Depressed MS-patients suffer debilitating symptoms earlier
People with multiple sclerosis (MS) who also have depression are more likely to suffer debilitating symptoms early than people with MS who are not depressed, according to a study at Karolinska Institutet in Sweden that is published in the journal Neurology. The findings highlight the need for early recognition and treatment of depressive symptoms in patients with MS.
More than 2 million people globally have MS, a disease that often impairs the ability to walk and move. It is well known that depression is a risk factor for MS and that depression is more common in people with MS, but it has thus far been uncertain if the mental illness can also be linked to the rate of MS progression.
In this study, the researchers compared the course of the disease in nearly 1,800 MS patients who were depressed with that of some 7,900 MS patients who were not depressed over a period of up to 13 years. They found that depressed MS patients had an almost 90 percent higher risk of reaching a state where they needed a cane to walk 100 meters than those who were not depressed. This was also the case for those who were diagnosed with depression before their MS onset, which suggests that the MS disease in itself is not necessarily the cause of the depression, according to the researchers.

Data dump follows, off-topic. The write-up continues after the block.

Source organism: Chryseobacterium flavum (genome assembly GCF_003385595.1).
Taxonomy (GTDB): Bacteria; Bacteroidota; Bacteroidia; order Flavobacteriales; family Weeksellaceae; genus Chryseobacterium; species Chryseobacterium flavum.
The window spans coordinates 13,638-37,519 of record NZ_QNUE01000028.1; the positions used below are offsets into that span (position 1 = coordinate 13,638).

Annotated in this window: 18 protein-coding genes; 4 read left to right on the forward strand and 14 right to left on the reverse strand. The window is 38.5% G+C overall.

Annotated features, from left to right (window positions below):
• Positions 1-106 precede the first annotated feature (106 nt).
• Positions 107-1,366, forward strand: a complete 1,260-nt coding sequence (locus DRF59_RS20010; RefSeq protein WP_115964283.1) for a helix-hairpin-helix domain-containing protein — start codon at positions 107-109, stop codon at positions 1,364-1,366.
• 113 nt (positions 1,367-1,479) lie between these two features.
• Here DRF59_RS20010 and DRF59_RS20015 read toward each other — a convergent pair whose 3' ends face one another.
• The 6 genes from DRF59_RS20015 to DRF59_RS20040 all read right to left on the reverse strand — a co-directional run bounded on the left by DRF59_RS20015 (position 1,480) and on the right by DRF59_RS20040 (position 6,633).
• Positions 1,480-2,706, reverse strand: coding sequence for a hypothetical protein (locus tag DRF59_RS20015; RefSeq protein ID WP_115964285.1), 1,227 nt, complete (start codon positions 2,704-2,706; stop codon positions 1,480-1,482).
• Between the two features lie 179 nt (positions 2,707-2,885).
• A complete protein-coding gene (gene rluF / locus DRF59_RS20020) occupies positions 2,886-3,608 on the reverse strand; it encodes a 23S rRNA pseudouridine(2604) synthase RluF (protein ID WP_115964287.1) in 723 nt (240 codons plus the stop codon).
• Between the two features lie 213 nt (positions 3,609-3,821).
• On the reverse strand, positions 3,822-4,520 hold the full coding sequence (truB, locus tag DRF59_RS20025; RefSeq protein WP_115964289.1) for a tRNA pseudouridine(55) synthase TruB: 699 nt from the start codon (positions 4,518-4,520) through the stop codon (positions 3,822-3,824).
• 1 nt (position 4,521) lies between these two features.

"We cannot with certainty determine the causality, but it is interesting that the risk for disability worsening was higher also in people who were depressed already before they were diagnosed with MS," says Stefanie Binzer, researcher at the Department of Clinical Neuroscience at Karolinska Institutet and corresponding author.
The observed associations may be interpreted in several ways. For example, MS-patients with depression are more likely to smoke than non-depressed and are more inclined to neglect taking their medications. Depressed people are also less eager to exercise, and a lack of physical activity could lead to a more rapid deterioration. It is also possible that depression and MS have shared disease mechanisms that enhance each other. In that case, treatment of depression is a particularly important part of MS care. More research is needed to determine the causality between depression and MS worsening.
"Our study indicates that it may be very important to pay attention to depressive symptoms in people with MS and to begin treatment early," says Jan Hillert, professor at the Department of Clinical Neuroscience at Karolinska Institutet and another of the study's authors. "Further research is needed to examine whether antidepressant treatment has the potential to minimize MS disability."